Co-authored by Jeanne Mirer
The American people deserve to know that the outcome of this election is actually valid
We are tired of hearing the pundits say that the election is over and there is nothing we can do when there are significant questions raised by the recounts that have been going on in Michigan, Wisconsin and Pennsylvania, as well issues raised in a recent lawsuit seeking a recount in Florida.
Hillary Clinton has garnered almost 3 million more popular votes than Donald Trump. The polls and exit polls in Michigan, Wisconsin and Pennsylvania showed Clinton was the winner. The recount efforts by the Stein campaign have revealed that many votes remained uncounted at the time those three states were called for Trump. These efforts have also raised many concerns about the validity of the outcome even before the CIA reported the intent of the Russians to influence the results of the election. Under these circumstances it is absolutely imperative that there be a full recount and investigation into potential hacking in these states, before the electors are certified and the votes of the Electoral College counted.
While states generally have been granted the right to set the rules of the election and terms of re-counts, what has happened to the efforts in the three states is alarming. In each state there have been substantial outcome determinative questions raised by the initial investigations but there have been many objections raised and appeals filed. The Stein efforts are not technically over but they may have hit a roadblock.
In Michigan, the preliminary results of the recount before the court stopped it showed that there were 75,000 ballots where the scanning machines did not pick up a vote for president in Detroit and Flint, Michigan. These votes need to be hand-counted.
In Wisconsin, the different precincts and counties were given the right to choose the method of recount. In Milwaukee County, the ballots were recounted by the same machines that initially counted them. The codes to determine whether there were problems in the programming of the machines were not held in escrow by the state as required and the company that created the codes is now refusing to turn them over.
In Pennsylvania, Trump’s lead was almost cut in half as a result of actually counting more votes. Seventy percent of the precincts use voting machines which do not have a paper trail to ensure back-up paper ballots to confirm the votes. The court will not allow recounts in any precincts until three voters in the precinct present affidavits to support the recount. There are 9,000 precincts. Thus, only 30 percent of the precincts could be hand-recounted. It is also unclear whether the codes of the paperless machines will be made available to investigate whether they were subjected to tampering.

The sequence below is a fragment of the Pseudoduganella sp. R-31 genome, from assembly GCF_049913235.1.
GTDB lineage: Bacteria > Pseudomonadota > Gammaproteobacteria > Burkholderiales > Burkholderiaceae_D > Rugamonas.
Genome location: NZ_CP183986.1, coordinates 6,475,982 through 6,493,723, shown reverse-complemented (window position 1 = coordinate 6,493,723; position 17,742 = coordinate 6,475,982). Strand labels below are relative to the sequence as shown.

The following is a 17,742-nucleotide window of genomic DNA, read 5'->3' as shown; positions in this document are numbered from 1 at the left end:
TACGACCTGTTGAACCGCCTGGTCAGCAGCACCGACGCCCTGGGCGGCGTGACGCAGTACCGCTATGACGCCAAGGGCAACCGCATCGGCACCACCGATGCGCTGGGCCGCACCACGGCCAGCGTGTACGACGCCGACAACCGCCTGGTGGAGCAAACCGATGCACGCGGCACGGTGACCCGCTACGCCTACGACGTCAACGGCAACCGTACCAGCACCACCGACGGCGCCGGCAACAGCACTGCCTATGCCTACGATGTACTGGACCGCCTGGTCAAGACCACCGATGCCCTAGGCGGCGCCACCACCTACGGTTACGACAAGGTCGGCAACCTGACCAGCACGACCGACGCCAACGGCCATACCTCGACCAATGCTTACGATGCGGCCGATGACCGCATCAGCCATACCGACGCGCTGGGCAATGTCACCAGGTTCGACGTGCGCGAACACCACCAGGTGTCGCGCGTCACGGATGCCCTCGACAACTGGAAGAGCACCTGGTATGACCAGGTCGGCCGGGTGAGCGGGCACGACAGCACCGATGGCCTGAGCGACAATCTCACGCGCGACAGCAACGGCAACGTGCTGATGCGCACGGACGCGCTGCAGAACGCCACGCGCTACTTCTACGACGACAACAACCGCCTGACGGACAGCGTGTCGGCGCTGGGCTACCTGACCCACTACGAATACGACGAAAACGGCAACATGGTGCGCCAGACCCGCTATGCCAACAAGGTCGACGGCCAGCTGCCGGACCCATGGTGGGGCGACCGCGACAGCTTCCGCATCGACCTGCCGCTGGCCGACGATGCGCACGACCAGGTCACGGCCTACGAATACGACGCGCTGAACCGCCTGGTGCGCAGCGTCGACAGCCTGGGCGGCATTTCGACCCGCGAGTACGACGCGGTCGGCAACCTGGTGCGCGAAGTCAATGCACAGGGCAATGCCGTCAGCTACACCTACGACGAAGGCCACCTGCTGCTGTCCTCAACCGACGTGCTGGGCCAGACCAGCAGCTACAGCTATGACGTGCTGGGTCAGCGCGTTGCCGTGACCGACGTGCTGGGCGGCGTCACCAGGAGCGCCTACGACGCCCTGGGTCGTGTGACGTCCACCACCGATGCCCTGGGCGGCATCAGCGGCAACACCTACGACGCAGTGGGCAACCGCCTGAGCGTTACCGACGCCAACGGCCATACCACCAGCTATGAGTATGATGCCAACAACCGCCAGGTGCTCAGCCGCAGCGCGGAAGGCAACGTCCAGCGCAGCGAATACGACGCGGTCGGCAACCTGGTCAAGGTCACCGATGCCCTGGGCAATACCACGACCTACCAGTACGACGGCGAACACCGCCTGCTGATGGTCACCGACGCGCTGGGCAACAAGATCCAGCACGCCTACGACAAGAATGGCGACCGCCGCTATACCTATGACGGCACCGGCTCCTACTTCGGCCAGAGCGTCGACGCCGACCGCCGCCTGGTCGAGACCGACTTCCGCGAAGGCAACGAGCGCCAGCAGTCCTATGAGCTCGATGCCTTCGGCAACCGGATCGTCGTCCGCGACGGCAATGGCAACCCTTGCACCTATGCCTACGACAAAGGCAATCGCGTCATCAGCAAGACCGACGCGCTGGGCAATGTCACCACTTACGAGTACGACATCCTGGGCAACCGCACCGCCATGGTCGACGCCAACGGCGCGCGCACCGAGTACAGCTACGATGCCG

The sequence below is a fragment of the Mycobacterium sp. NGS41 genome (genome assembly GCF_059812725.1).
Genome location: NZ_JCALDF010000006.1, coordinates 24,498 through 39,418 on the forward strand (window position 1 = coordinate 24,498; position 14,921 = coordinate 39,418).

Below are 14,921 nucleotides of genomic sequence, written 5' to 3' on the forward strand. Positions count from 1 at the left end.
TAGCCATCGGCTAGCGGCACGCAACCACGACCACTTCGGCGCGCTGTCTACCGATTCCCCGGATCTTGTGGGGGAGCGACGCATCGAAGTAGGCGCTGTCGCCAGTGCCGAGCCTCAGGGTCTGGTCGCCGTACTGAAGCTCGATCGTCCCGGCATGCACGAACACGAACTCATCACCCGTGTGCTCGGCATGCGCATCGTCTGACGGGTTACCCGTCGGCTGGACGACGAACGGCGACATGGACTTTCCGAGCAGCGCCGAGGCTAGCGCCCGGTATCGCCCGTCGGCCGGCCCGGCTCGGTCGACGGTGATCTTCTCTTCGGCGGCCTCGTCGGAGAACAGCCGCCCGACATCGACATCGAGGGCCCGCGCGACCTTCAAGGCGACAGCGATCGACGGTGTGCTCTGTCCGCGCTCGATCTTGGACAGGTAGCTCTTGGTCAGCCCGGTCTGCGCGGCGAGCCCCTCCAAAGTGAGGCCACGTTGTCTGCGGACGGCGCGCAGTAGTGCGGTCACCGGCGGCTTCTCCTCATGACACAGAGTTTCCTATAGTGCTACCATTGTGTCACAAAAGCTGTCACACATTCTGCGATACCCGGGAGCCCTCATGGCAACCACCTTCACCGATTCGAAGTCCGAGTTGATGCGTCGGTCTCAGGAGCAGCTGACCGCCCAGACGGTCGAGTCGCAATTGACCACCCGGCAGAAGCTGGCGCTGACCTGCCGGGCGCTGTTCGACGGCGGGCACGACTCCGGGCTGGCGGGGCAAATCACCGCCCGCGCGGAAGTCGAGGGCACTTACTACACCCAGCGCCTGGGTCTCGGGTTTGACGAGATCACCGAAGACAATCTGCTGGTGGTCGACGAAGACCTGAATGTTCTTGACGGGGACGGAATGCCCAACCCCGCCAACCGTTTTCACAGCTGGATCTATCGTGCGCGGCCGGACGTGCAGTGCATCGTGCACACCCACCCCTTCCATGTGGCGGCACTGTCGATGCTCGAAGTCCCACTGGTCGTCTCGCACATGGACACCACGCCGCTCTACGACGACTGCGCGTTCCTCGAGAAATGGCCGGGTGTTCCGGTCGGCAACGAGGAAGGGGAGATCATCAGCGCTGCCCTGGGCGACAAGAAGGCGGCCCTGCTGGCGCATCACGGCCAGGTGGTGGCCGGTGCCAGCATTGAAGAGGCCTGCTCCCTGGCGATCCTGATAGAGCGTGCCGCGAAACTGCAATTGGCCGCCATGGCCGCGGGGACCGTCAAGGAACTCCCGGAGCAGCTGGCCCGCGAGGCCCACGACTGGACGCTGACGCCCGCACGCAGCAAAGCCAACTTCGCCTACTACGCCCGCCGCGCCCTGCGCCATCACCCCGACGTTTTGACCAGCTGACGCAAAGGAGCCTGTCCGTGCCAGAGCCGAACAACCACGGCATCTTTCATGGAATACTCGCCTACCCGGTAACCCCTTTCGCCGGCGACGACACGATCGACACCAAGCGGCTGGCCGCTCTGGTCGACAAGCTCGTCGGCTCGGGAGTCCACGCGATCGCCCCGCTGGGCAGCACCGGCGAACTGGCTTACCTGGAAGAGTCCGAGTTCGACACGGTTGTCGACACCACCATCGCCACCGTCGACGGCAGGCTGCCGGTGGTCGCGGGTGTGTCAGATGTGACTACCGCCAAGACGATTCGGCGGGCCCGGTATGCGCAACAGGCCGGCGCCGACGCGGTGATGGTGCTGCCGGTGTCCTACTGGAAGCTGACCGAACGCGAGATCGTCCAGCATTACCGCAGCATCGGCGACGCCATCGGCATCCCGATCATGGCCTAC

In the last few weeks since the recount has proceeded, Donald Trump has selected for cabinet posts persons who are in total opposition to the laws they are being asked to enforce (e.g. Pruitt at EPA, DeVos at Education, Puzder at Labor). His stated opposition to Wall Street has proven false with four high level appointees hailing from Goldman Sachs. After opposing cuts to Social Security, Medicare or Medicaid, Trump appears to be supporting the privatization of Social Security and Medicare and block granting Medicaid. Senator Jeff Sessions, Trump’s choice for Attorney General, has a checkered past with hate groups such as the Ku Klux Klan. From seeking to repeal New Deal legislation to promoting fossil fuels to accelerate climate change, to privatizing education and giving more money to the one per cent, the extent of radical change the president-elect is seeking makes it even more imperative that there is certainty as to who was the actual winner of the election.
So far the Stein campaign has spent millions of dollars on recounts, which have been hit with obstacles and pushback by the Trump campaign. But the efforts raised many questions about the validity of giving the election to Trump. Under the circumstances, the American people have the right to ensure that a full investigation and verification of the vote be undertaken before the states certify the electors.
Marjorie Cohn is professor emerita at Thomas Jefferson School of Law and former president of the National Lawyers Guild.
Jeanne Mirer is a civil rights and human rights lawyer in New York and president of the International Association of Democratic Lawyers.